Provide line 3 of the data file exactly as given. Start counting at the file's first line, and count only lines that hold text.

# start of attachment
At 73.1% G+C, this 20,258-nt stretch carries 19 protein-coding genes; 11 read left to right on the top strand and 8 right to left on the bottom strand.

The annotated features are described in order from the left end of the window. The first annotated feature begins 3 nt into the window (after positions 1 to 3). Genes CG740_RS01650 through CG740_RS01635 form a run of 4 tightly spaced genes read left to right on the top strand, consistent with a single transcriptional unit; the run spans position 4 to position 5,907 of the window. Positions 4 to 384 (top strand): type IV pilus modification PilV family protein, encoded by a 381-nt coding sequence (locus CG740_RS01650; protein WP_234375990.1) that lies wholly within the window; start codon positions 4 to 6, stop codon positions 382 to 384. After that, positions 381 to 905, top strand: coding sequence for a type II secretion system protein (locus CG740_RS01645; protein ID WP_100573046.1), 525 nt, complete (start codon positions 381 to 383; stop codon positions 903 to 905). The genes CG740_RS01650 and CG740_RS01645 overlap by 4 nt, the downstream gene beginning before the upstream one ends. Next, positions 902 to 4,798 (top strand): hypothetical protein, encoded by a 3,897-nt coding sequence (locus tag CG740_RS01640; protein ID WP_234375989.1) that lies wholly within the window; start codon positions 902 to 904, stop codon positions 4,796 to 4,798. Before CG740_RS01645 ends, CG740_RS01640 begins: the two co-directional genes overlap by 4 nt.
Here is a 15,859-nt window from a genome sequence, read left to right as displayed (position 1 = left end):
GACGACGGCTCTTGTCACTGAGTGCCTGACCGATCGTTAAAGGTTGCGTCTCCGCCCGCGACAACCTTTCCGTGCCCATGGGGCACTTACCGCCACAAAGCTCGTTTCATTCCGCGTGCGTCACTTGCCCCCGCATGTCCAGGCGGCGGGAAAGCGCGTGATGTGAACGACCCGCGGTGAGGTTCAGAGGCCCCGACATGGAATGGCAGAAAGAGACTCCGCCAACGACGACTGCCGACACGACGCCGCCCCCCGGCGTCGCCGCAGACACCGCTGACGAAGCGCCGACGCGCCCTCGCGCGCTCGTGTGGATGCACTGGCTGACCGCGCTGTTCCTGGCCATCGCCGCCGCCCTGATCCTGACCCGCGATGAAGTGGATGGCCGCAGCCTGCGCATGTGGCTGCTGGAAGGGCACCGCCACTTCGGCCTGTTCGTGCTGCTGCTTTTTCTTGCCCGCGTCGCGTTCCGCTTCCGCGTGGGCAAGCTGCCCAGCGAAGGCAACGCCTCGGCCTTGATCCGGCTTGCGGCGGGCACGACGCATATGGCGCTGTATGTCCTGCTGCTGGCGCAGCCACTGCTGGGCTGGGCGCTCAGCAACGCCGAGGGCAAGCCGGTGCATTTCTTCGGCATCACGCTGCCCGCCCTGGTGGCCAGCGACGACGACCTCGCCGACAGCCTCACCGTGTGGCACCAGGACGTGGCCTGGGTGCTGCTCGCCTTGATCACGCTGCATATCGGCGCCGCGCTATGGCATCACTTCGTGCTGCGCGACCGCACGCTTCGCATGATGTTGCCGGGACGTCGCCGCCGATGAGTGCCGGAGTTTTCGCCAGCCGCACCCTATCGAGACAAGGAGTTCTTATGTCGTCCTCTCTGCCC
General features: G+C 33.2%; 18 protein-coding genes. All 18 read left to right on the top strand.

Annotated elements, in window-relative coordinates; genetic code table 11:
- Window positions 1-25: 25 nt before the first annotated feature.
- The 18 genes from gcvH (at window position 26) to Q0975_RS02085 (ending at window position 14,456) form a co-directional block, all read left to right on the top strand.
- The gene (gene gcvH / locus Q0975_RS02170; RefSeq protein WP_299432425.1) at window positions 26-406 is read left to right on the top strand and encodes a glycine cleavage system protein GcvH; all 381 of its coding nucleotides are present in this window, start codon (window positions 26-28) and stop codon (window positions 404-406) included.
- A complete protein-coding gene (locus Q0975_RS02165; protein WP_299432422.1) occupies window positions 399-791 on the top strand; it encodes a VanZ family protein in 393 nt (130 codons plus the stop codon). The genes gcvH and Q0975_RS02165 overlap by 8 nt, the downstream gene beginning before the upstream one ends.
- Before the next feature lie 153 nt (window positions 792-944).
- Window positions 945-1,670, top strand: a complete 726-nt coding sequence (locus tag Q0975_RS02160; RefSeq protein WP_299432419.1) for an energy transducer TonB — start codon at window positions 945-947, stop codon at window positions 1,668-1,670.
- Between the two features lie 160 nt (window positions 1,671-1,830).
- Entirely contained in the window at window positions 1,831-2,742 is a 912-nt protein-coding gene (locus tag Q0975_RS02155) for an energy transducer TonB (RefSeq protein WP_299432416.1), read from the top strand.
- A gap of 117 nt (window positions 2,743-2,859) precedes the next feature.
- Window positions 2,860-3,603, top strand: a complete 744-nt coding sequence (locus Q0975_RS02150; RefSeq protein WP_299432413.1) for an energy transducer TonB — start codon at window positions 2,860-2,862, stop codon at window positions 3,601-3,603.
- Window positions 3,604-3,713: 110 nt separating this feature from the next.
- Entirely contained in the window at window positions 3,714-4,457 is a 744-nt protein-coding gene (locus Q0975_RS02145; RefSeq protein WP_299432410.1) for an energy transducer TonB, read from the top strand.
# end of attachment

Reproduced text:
Here is a 15,859-nt window from a genome sequence, read left to right as displayed (position 1 = left end):